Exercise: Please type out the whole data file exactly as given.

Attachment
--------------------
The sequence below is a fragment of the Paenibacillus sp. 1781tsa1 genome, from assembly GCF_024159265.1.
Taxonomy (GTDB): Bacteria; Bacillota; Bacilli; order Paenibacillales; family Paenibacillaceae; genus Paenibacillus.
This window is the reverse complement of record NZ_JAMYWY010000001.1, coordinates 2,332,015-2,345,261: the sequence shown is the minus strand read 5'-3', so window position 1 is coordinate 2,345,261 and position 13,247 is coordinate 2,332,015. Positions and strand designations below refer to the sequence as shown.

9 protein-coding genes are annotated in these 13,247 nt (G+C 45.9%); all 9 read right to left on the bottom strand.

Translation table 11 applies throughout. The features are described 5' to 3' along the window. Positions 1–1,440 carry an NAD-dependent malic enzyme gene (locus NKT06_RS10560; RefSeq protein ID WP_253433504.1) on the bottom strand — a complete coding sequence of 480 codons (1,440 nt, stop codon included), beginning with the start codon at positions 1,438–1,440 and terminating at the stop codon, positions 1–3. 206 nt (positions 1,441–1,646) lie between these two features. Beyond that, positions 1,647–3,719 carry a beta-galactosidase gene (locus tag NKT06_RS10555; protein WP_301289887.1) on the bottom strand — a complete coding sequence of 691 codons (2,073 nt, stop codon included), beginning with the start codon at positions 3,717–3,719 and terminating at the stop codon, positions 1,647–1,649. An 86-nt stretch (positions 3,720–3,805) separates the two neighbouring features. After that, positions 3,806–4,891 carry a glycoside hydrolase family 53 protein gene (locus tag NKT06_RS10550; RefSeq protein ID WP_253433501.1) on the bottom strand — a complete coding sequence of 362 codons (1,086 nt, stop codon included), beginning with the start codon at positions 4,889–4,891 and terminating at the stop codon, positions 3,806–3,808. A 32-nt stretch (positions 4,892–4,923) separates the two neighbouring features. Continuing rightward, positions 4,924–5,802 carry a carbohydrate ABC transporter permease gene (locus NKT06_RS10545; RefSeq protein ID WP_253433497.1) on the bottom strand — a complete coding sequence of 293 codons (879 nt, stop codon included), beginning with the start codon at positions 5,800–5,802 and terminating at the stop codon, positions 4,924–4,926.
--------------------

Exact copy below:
The sequence below is a fragment of the Paenibacillus sp. 1781tsa1 genome, from assembly GCF_024159265.1.
Taxonomy (GTDB): Bacteria; Bacillota; Bacilli; order Paenibacillales; family Paenibacillaceae; genus Paenibacillus.
This window is the reverse complement of record NZ_JAMYWY010000001.1, coordinates 2,332,015-2,345,261: the sequence shown is the minus strand read 5'-3', so window position 1 is coordinate 2,345,261 and position 13,247 is coordinate 2,332,015. Positions and strand designations below refer to the sequence as shown.

9 protein-coding genes are annotated in these 13,247 nt (G+C 45.9%); all 9 read right to left on the bottom strand.

Translation table 11 applies throughout. The features are described 5' to 3' along the window. Positions 1–1,440 carry an NAD-dependent malic enzyme gene (locus NKT06_RS10560; RefSeq protein ID WP_253433504.1) on the bottom strand — a complete coding sequence of 480 codons (1,440 nt, stop codon included), beginning with the start codon at positions 1,438–1,440 and terminating at the stop codon, positions 1–3. 206 nt (positions 1,441–1,646) lie between these two features. Beyond that, positions 1,647–3,719 carry a beta-galactosidase gene (locus tag NKT06_RS10555; protein WP_301289887.1) on the bottom strand — a complete coding sequence of 691 codons (2,073 nt, stop codon included), beginning with the start codon at positions 3,717–3,719 and terminating at the stop codon, positions 1,647–1,649. An 86-nt stretch (positions 3,720–3,805) separates the two neighbouring features. After that, positions 3,806–4,891 carry a glycoside hydrolase family 53 protein gene (locus tag NKT06_RS10550; RefSeq protein ID WP_253433501.1) on the bottom strand — a complete coding sequence of 362 codons (1,086 nt, stop codon included), beginning with the start codon at positions 4,889–4,891 and terminating at the stop codon, positions 3,806–3,808. A 32-nt stretch (positions 4,892–4,923) separates the two neighbouring features. Continuing rightward, positions 4,924–5,802 carry a carbohydrate ABC transporter permease gene (locus NKT06_RS10545; RefSeq protein ID WP_253433497.1) on the bottom strand — a complete coding sequence of 293 codons (879 nt, stop codon included), beginning with the start codon at positions 5,800–5,802 and terminating at the stop codon, positions 4,924–4,926.